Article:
Steelers could look very different in 2018

By Matt Verderame

The Pittsburgh Steelers had almost everything align perfectly in 2017.

The schedule fell in such a way that the only quarterbacks that would qualify as good opponents were Case Keenum, Alex Smith, Tom Brady and Matthew Stafford. Pittsburgh had one divisional opponent go 0-16 and the two others be saddled with Andy Dalton and Joe Flacco. Health was also there for the most part, with Maurice Pouncey and Le’Veon Bell nary missing a practice let alone a meaningful game.

Of course, though, not everything went according to plan. Ryan Shazier suffered a horrific spinal cord injury against the Cincinnati Bengals in December, potentially ending what appeared to be a great career. The Steelers were cloaked in dysfunction throughout the end of the season, ranging from the comments made about released outside linebacker James Harrison to Bell skipping the walkthrough one day before Pittsburgh was stunned in the AFC Divisional round by the Jacksonville Jaguars.

Moving forward, things are going to change and in some ways, have already. While head coach Mike Tomlin remains in his post, the Steelers have parted ways with offensive coordinator Todd Haley. Haley is gruff and difficult to deal with, but his impact on what has been a top offense for years can’t be ignored.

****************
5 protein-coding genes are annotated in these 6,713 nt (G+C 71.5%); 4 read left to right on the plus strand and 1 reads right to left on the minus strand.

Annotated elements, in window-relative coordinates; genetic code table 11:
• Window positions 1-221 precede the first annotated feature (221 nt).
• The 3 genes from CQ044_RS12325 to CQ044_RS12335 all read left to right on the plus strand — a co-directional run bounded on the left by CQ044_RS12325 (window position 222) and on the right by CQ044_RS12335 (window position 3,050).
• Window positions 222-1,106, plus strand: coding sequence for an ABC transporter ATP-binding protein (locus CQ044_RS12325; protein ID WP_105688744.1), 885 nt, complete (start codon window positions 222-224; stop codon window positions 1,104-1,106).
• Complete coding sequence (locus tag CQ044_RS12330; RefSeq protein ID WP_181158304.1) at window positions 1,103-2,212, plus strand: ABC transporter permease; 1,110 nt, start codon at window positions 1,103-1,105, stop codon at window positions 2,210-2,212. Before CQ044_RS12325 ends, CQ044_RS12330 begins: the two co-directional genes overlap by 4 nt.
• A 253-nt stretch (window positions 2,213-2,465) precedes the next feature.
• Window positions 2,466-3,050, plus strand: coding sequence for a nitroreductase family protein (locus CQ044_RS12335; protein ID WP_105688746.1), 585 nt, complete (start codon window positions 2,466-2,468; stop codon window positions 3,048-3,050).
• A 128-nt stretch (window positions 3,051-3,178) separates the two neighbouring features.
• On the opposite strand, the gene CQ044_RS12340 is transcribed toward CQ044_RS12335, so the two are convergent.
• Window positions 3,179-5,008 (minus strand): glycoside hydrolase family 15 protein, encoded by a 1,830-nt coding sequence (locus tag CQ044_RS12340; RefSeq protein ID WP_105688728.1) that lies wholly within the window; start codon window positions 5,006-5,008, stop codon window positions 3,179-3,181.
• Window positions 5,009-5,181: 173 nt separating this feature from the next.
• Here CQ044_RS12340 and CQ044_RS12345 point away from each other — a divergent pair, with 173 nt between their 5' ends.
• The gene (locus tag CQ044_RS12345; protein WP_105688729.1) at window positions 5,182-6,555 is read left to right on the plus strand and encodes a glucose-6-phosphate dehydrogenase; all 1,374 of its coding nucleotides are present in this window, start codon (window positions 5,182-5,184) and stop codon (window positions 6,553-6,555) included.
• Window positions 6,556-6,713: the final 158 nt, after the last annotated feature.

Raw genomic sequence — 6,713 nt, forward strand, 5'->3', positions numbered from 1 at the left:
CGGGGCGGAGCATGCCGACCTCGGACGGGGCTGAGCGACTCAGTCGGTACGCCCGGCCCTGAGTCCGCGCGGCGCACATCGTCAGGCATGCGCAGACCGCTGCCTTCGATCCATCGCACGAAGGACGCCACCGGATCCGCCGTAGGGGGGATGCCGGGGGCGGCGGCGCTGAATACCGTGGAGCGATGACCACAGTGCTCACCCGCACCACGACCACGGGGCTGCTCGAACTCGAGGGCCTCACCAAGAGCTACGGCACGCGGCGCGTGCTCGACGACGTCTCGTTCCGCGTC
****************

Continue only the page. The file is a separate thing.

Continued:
On the field, it’s hard to imagine Shazier ever getting back on a football field. While it hasn’t officially been ruled out, Shazier is still in the process of trying to walk, something that has been a long time coming and may still be a long-term goal. If he can’t play for the Steelers in the future, they need to replace the best player on that unit by a wide margin. Shazier was dominant in pass coverage but also an athletic specimen who could get from sideline-to-sideline against the run.

Offensively, Haley may not be the only difference. Bell is scheduled to be an unrestricted free agent and while there has been chatter that Pittsburgh will use the franchise tag for the second consecutive year on him, smart money says otherwise. Bell is a phenomenal talent, but after he turned down a reported offer of five years and $60 million with half guaranteed last summer, the writing was etched on the wall.

Once you factor in that Pittsburgh is slated to be over the projected cap come March, things are even bleaker. Tagging Bell would mean paying $14 million against the cap this year, forcing the Steelers to likely cut Joe Haden, Mike Mitchell and Shazier just to ink Bell and their draft class.

Pittsburgh might very well be good again with Ben Roethlisberger, Antonio Brown, JuJu Smith-Schuster and others heading the marquee at Heinz Field, but it is very unlikely the team looks similar to the ’17 edition.